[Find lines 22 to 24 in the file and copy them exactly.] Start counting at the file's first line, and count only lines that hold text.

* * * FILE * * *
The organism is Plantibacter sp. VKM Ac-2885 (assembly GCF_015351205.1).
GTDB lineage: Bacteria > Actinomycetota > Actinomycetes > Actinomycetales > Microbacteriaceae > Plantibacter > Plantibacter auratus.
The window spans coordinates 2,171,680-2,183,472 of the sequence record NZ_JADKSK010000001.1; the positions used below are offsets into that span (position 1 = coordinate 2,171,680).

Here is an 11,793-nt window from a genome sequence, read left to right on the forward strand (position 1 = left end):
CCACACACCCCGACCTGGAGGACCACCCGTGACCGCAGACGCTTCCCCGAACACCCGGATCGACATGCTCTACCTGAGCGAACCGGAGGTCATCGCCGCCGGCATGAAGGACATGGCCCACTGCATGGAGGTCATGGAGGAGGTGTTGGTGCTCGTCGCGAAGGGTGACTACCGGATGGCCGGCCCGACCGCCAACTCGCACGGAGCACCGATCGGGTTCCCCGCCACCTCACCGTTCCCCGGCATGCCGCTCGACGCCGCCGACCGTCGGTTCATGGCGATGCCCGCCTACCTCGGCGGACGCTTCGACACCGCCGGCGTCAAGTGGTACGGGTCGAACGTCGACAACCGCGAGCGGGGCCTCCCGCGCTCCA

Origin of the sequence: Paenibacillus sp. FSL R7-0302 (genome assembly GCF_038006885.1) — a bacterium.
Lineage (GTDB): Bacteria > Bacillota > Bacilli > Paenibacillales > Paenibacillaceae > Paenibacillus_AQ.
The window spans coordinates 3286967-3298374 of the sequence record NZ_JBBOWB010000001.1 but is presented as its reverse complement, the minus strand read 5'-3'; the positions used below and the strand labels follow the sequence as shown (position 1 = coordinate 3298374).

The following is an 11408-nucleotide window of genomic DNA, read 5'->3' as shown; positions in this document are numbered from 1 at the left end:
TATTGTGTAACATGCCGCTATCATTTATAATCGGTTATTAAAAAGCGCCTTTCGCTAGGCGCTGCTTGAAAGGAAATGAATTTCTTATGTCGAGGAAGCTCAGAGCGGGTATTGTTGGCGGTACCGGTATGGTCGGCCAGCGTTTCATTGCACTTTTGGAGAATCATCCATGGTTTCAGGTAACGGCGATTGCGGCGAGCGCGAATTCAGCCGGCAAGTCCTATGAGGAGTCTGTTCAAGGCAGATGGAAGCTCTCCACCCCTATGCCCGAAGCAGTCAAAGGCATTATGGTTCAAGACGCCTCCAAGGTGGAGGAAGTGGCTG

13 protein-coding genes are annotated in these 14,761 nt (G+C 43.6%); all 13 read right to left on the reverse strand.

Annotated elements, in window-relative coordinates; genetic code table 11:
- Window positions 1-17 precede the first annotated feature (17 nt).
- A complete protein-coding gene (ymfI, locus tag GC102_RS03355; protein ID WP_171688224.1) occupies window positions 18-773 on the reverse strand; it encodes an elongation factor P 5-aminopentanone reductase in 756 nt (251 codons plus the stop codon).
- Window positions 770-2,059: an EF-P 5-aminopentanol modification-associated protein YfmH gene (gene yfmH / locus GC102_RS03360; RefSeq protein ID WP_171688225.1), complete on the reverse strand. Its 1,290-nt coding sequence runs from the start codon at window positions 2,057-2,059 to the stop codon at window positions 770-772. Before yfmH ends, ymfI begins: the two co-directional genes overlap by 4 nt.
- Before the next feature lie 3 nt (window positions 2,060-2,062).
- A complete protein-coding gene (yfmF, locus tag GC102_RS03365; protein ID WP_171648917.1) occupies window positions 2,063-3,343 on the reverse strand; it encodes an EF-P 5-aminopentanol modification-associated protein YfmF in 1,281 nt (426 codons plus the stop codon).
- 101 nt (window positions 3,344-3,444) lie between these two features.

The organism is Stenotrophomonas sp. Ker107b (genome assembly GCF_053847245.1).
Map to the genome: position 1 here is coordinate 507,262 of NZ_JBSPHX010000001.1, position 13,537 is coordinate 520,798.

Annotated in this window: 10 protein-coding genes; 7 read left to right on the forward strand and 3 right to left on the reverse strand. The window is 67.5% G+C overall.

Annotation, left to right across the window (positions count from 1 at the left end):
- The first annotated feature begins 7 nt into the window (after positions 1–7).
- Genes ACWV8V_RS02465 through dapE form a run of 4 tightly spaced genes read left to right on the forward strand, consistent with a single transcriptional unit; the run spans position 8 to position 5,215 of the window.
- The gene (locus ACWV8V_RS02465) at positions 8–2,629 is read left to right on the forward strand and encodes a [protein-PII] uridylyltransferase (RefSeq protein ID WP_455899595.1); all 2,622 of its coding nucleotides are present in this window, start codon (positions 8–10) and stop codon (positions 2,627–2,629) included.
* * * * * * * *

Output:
Annotation, left to right across the window (positions count from 1 at the left end):
- The first annotated feature begins 7 nt into the window (after positions 1–7).
- Genes ACWV8V_RS02465 through dapE form a run of 4 tightly spaced genes read left to right on the forward strand, consistent with a single transcriptional unit; the run spans position 8 to position 5,215 of the window.